Given all the fanboy chatter, pro and con, about "Ghost in the Shell" over the past year, one might have expected the $110 million Scarlett Johansson sci-fi/action picture to open big at the box office.
As it turned out -- nope.
Conventional wisdom had it that "Beauty and the Beast" would win its third straight weekend with upwards of $45 million, while "Ghost" and cartoon "The Boss Baby" would both open around $25 million. But while "Beauty" held up as well as expected, "Boss" surged ahead with an estimated $49.0 million No. 1 debut, while "Ghost" underperformed in third place with just an estimated $18.6 million.
Just three months in, 2017 has already been a robust year for moviegoing, with sales up 5 percent from this time last year, and with eight $100-million blockbusters released before the crocuses poked out from beneath the snow. Some have been predictable smashes like "Beauty," "Logan," or "The LEGO Batman Movie," though there have also been sleeper surprises like "Hidden Figures," "Split," and "Get Out." While these films provide escapism from daily political events, 73 percent of audiences attended "Boss Baby" because it is an animated film.
An impressive marketing campaign, especially a trailer before "Beauty and the Beast" on that Disney hit's opening weekend, boosted awareness for "Boss Baby" amongst families, giving it "must-see" status. And its presence on social media was strong, too, starting with teaser trailers last fall and continuing with viral clips so clever they may have made the movie look funnier than it really is.
Johansson, on the other hand, is notoriously anti-social media, and her relative lack of online promotion didn't do "Ghost" any favors. Years ago, the star revealed in "Interview" that she can't think of anything I'd rather do less than have to continuously share details of my everyday life. I'm always surprised that certain actors have Twitter accounts." That stance on social, coupled with the film's complicated/hard-to-understand storyline (one that was even harder to sell) didn't do the anime adaptation any favors.
The "whitewashing" controversy over Johansson's casting didn't help, either. Based on the iconic and influential anime, "Ghost" had the opportunity to honor its source by casting an Asian lead. On paper, you can see why the filmmakers went with Johansson instead; she's an international star, she's the most prominent actress in the mega-popular "Avengers" franchise, and she's proved she can open sci-fi/action thrillers on her own with 2014's "Lucy," an original story that the star powered to a $43.9 million opening and a $463.4 million worldwide gross.
And yet, Johansson's popularity and box office history weren't enough to sell domestic audiences on "Ghost," which, for all its cult fanbase, is a largely unknown property to average moviegoers. In fact, she might have been a deterrent, either because the ads made the movie look a lot like a "Lucy" retread, or because moviegoers of color, who've been very vocal on social media about their opposition to seeing Johansson in this role, stayed home.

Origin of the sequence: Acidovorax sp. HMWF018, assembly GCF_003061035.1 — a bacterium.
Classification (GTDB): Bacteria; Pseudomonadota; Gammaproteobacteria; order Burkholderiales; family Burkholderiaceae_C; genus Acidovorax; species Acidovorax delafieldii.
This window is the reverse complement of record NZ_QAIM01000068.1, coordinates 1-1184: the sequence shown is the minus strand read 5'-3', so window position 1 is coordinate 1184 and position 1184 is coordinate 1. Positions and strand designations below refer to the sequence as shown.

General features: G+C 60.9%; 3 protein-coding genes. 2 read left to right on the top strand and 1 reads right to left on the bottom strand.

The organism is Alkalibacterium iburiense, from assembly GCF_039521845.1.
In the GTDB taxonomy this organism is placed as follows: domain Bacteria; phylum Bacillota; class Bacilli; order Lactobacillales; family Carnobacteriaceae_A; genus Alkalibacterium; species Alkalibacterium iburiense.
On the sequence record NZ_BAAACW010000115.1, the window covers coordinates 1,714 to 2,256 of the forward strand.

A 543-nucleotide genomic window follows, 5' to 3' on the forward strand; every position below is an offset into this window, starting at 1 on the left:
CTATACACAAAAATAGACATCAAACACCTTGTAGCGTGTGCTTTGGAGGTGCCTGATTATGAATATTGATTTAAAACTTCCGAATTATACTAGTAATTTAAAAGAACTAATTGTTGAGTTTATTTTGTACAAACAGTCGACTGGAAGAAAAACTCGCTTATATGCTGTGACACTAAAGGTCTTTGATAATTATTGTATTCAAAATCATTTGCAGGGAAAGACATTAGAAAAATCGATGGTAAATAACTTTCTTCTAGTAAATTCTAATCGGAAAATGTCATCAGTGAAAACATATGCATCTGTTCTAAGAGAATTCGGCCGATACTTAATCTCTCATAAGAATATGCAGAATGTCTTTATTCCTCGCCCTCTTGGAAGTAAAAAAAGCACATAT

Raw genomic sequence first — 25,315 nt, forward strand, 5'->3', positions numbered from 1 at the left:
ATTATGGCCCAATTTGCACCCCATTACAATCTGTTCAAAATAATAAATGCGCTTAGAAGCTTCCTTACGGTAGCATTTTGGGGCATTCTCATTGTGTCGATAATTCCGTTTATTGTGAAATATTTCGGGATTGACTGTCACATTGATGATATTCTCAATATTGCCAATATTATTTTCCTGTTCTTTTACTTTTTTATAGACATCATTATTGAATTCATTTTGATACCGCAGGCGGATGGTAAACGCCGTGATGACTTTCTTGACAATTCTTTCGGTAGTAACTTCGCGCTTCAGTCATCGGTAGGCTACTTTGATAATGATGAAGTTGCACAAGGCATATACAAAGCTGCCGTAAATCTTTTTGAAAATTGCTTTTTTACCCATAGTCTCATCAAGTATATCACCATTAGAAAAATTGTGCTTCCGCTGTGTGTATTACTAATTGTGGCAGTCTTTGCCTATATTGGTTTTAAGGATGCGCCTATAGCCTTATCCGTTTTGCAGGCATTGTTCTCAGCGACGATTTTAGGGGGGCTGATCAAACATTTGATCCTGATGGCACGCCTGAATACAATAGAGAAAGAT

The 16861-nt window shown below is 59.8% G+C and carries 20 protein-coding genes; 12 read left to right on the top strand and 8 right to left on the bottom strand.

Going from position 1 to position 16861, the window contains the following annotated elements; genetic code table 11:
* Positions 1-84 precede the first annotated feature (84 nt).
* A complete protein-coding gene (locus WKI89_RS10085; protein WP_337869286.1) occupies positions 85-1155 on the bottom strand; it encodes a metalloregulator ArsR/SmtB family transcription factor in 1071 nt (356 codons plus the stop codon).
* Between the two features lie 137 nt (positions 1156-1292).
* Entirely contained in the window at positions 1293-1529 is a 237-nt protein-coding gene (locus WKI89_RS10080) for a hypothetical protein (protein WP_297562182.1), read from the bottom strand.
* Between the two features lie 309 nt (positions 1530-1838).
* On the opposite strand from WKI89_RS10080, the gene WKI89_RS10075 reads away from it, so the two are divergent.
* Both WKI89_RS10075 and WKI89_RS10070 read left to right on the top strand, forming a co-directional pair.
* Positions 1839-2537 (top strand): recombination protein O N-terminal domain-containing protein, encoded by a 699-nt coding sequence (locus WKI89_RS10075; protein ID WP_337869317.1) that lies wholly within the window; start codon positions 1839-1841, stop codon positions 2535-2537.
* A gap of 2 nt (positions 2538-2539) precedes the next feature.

After all, complaints of whitewashing -- the casting of white actors in roles seemingly meant for performers of color -- have been growing for years, from "Iron Fist." Meanwhile, recent hits like "Hidden Figures" and "Get Out" show that there's a large, racially mixed audience for movies where people of color heroically assert their own dignity and worth.
Bad buzz hurt "Ghost's" chances at the box office significantly -- critics gave it a "meh" 42 percent on Rotten Tomatoes. And Paramount holding off all-media press screenings until the Wednesday before release is all but proof that the studio knew they had less than a hit on their hands.
With critics complaining that the movie's striking visuals overwhelmed its lackluster storytelling, audiences seemed to agree; they gave the film a weak B grade at CinemaScore. True, the reviews for "Boss Baby" weren't much better (49 percent at RT), but audiences liked it more and gave it much stronger word-of-mouth, indicated by an A- at CinemaScore.
One reason "Ghost" may have earned poor reviews and low box office numbers is its studio, Paramount. The troubled Hollywood studio seems to have marketed "Ghost" haphazardly in the United States, making it the latest big-budget flop from the studio that also had trouble selling domestic viewers on such recent films as "xXx: Return of Xander Cage," "Rings," "Monster Trucks," "Allied," and "Ben-Hur."
Then again, maybe the American release was an afterthought. Most of these films did much better overseas than they did here, and "Ghost" looks like it will follow that pattern. (It's already earned $40 million abroad.)
Indeed, Johansson went to Tokyo last November to promote the movie to a receptive audience. In Japan, they're familiar with the "Ghost" story, they like visual spectacle, they like Johansson, and they're not offended by the casting of a white American star, perhaps because Japanese moviegoers have plenty of homegrown movies that offer heroes who look like themselves. But it's not exactly a win-win for us or Hollywood when, out of two bad movies coming out, we picked the least terrible film to put at the top of the box office.